The most successful change initiatives are ‘led’ with intent. This is because the leaders involved with the change (either directly or indirectly) acknowledge the potency that comes with their leadership role and understand that what they say and do as an individual and a group is being watched. There is a genuine leadership value held and acknowledged by the group around what they need to be doing to support and embed the change. One of the most common derailers of change can be traced back to how aligned the leadership group were around the change. The key question here is; does the leadership group have a goal or vision for how they need to ‘be’ throughout the change process, and is there an agreed way of operating? Another key factor to consider is whether there is an awareness of the parental influence held by the leadership group. When this awareness doesn’t exist, we see inhibiting games played out; just like children like playing one parent off the other, our people will play one manager off another if it means that it will help delay the inevitable!
The heart and soul of any change initiative is the fact that we are expanding the frame of reference of those affected by the change. When we think of change, we typically think of the steps involved with whatever model we are applying - the skeletal system of the change. Important; but perhaps not as important as the central nervous system that coordinates everything else in helping us get from Point A to Point B.
When we get the fact that we are providing our people with a chance to expand their frame of reference, and that their frame of reference is constructed of their belief and values system, then we start to really understand the importance of even the smallest changes. In fact this is what could be considered the central nervous system of your change initiative.
3. Save Face
In conjunction with the above point, what’s absolutely important to keep top of mind is that you cannot force an attitude or behaviour to change. Remember that many people define themselves by what they do, and if you have people who have been successful, based on how they’ve performed a task over a long period of time, then the ability to help them move from Point A to Point B whilst saving face will be vital.
You can do this by:
The last point is related to the ‘what’s in it for me’ factor. As with any change, unless we know (or at least perceive), that there is a gain to be had from changing our behaviour then we are probably less likely to change at all – or at least willingly! A few things to keep in mind when thinking about how to pitch the benefits include:
The last word...
This is really about bringing your change initiative back to the human element. If we do this, then change and its stickability, doesn’t seem quite as daunting. The greatest variable in change isn’t the change process you adopt. The greatest variable is the people you want to bring on the journey…and the best part is that when we strip back the layers we are all made of the same stuff, and develop and grow as humans in the same way. So consider your people the way you’d like to be considered, and perhaps your change will stick a little better than it has before!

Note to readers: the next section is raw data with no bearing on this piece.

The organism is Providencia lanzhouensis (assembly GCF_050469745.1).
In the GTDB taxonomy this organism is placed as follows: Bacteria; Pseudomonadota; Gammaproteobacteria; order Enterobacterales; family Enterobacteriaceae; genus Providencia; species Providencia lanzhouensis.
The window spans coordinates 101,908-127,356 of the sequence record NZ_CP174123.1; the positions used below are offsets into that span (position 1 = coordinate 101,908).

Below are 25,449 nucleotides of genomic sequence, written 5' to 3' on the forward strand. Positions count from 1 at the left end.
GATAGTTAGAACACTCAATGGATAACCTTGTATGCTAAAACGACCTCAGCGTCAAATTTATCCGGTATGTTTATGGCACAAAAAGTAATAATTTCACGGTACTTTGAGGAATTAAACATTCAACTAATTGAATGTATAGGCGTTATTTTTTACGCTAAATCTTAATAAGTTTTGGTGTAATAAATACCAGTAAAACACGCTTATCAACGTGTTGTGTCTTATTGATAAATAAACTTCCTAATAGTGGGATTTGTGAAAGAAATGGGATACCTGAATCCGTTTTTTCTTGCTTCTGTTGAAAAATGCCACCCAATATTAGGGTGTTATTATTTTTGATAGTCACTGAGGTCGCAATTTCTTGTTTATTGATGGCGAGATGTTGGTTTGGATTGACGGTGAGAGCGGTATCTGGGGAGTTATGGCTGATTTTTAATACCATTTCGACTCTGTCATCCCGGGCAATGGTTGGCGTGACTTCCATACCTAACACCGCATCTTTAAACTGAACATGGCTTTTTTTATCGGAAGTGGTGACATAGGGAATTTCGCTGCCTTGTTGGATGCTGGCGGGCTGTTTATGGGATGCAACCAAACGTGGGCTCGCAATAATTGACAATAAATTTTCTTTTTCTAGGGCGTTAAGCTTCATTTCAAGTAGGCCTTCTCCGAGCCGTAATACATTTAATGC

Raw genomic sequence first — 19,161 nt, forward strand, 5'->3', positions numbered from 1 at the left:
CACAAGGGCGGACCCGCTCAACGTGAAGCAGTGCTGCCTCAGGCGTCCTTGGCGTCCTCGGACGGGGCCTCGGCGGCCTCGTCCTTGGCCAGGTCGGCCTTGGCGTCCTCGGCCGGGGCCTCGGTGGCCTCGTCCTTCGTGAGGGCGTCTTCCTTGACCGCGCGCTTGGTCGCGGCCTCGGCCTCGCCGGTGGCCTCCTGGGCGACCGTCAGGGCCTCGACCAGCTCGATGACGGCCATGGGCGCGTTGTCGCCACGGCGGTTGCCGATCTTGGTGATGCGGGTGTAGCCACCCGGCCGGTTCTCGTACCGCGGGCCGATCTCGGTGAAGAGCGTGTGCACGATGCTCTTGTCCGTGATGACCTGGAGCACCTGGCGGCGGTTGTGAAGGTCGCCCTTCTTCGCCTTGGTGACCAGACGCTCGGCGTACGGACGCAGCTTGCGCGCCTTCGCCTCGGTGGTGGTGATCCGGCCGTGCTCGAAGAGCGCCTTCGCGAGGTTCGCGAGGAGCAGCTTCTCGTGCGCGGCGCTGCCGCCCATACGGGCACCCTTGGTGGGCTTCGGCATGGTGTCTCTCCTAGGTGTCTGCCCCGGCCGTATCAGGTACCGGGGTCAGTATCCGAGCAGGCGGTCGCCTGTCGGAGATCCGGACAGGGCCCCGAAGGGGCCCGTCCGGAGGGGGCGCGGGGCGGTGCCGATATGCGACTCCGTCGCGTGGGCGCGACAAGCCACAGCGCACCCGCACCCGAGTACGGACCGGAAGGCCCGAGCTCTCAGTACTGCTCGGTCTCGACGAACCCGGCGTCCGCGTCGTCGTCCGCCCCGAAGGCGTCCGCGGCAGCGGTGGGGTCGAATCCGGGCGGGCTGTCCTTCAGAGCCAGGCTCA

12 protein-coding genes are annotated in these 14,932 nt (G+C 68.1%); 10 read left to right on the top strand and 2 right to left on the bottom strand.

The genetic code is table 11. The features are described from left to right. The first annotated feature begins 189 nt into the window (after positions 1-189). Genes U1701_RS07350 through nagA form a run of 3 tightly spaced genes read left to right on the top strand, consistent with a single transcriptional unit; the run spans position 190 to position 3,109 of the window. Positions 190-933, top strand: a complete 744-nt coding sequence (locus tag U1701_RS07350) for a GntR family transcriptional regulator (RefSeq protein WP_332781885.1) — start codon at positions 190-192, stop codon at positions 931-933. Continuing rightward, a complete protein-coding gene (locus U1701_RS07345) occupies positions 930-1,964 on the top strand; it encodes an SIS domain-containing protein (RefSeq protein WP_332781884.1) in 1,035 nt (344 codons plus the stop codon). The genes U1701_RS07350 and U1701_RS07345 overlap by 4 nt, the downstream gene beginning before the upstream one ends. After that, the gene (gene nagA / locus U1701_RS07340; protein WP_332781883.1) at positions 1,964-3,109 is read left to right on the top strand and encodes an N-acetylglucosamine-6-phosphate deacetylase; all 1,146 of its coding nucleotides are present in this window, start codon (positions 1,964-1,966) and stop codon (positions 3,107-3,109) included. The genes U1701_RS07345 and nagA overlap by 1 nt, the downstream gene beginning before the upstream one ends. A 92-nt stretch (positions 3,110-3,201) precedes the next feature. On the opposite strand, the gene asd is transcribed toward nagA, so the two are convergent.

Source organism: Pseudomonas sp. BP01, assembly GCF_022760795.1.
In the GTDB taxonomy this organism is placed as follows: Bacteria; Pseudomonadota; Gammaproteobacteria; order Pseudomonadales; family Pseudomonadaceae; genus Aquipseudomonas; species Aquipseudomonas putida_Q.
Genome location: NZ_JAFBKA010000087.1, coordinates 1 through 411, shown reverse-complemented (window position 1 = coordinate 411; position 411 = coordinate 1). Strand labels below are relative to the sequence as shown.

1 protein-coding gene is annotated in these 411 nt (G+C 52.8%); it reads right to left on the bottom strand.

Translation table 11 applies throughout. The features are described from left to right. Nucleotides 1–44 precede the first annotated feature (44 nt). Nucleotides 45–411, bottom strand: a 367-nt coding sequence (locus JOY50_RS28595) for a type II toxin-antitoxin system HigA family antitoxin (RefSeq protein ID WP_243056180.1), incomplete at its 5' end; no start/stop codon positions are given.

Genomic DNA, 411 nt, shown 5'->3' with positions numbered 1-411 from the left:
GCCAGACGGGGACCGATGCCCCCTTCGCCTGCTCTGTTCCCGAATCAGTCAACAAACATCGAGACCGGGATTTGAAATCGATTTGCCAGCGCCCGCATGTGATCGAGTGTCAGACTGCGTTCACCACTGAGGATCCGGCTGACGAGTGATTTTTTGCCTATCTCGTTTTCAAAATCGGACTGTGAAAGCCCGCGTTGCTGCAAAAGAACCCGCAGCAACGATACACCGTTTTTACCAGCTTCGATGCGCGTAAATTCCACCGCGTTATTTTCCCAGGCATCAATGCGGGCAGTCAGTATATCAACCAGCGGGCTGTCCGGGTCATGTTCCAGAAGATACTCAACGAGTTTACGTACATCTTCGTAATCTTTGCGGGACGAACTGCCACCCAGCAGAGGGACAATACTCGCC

Successful expats are those who are able to achieve in the face of adversity. They are able to roll with the punches, and deal with change; in fact you could say that they tend to have a level of resilience that is more robust than normal.
So what does resilience look like through the eyes of a successful expat; and equally important, what can we learn from these people about resilience?
There are five things that they tend to possess, or do quite well, that equally applies to the success of any role. They:
1. Have self-confidence
2. Are able to tolerate frustration and discomfort
3. Know how to moderate their lifestyle and avoid burnout
4. Take emotional and behavioural responsibility
5. Are flexible
The combination of these attributes enables access to key resilient behaviours, such as:
Conflict management. The ability to resolve conflict becomes more effective when the blocks to assertiveness are confronted.
Time management and Productivity. Is optimised by dealing with avoidance and low frustration-tolerance.
Communication skills. These are improved, irrespective of the language barrier, or the working environment , when you are able to deal with the tension and low frustration-tolerance that arises from normal beliefs like: ‘I must look good/perform well in front of my new colleagues’; or ‘I should be able to communicate better’.
Cultural assimilation. The ability to remain self-confident in the face of language and everyday cultural barriers experienced in the office, or at home… and in an increasingly globalised workforce this is becoming an increasingly important attribute.
Probably the most important characteristic, which in many respects is a combination of the above attributes, is the ability for the successful expat to feel comfortable in their own skin despite the ambiguity and heady mix of work and lifestyle changes that surrounds them. The ability to understand their limits, seek to know what they don’t know and be prepared to share and work on this is what truly sets the successful expat aside from the expat who merely survives.
If you are an aspiring expat take note...these points will get you off on the right foot. If you aren’t an expat and simply want to enhance your levels of resilience then you can’t go past these points.